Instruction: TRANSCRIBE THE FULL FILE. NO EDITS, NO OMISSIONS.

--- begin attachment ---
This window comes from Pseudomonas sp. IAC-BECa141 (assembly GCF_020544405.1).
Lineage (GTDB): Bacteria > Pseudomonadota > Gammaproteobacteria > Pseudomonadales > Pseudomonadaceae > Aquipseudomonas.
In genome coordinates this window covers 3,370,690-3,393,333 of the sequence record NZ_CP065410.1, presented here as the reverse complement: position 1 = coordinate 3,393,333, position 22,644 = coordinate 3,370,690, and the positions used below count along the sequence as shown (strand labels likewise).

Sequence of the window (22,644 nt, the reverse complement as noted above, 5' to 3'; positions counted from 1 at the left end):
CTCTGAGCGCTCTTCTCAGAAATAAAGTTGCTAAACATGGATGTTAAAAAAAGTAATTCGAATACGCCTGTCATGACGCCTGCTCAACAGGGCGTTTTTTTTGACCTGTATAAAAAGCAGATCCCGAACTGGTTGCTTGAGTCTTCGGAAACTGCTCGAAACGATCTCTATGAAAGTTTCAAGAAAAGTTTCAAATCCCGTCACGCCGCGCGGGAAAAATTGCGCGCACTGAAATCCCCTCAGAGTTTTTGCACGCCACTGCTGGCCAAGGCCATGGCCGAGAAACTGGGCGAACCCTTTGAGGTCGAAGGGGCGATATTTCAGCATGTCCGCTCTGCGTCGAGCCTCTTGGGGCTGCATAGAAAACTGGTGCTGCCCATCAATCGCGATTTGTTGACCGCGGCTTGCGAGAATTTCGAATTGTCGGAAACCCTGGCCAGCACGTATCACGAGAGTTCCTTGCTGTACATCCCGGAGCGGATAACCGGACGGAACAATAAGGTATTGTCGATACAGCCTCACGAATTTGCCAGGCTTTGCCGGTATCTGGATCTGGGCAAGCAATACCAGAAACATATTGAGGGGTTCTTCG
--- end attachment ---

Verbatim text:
This window comes from Pseudomonas sp. IAC-BECa141 (assembly GCF_020544405.1).
Lineage (GTDB): Bacteria > Pseudomonadota > Gammaproteobacteria > Pseudomonadales > Pseudomonadaceae > Aquipseudomonas.
In genome coordinates this window covers 3,370,690-3,393,333 of the sequence record NZ_CP065410.1, presented here as the reverse complement: position 1 = coordinate 3,393,333, position 22,644 = coordinate 3,370,690, and the positions used below count along the sequence as shown (strand labels likewise).

Sequence of the window (22,644 nt, the reverse complement as noted above, 5' to 3'; positions counted from 1 at the left end):
CTCTGAGCGCTCTTCTCAGAAATAAAGTTGCTAAACATGGATGTTAAAAAAAGTAATTCGAATACGCCTGTCATGACGCCTGCTCAACAGGGCGTTTTTTTTGACCTGTATAAAAAGCAGATCCCGAACTGGTTGCTTGAGTCTTCGGAAACTGCTCGAAACGATCTCTATGAAAGTTTCAAGAAAAGTTTCAAATCCCGTCACGCCGCGCGGGAAAAATTGCGCGCACTGAAATCCCCTCAGAGTTTTTGCACGCCACTGCTGGCCAAGGCCATGGCCGAGAAACTGGGCGAACCCTTTGAGGTCGAAGGGGCGATATTTCAGCATGTCCGCTCTGCGTCGAGCCTCTTGGGGCTGCATAGAAAACTGGTGCTGCCCATCAATCGCGATTTGTTGACCGCGGCTTGCGAGAATTTCGAATTGTCGGAAACCCTGGCCAGCACGTATCACGAGAGTTCCTTGCTGTACATCCCGGAGCGGATAACCGGACGGAACAATAAGGTATTGTCGATACAGCCTCACGAATTTGCCAGGCTTTGCCGGTATCTGGATCTGGGCAAGCAATACCAGAAACATATTGAGGGGTTCTTCG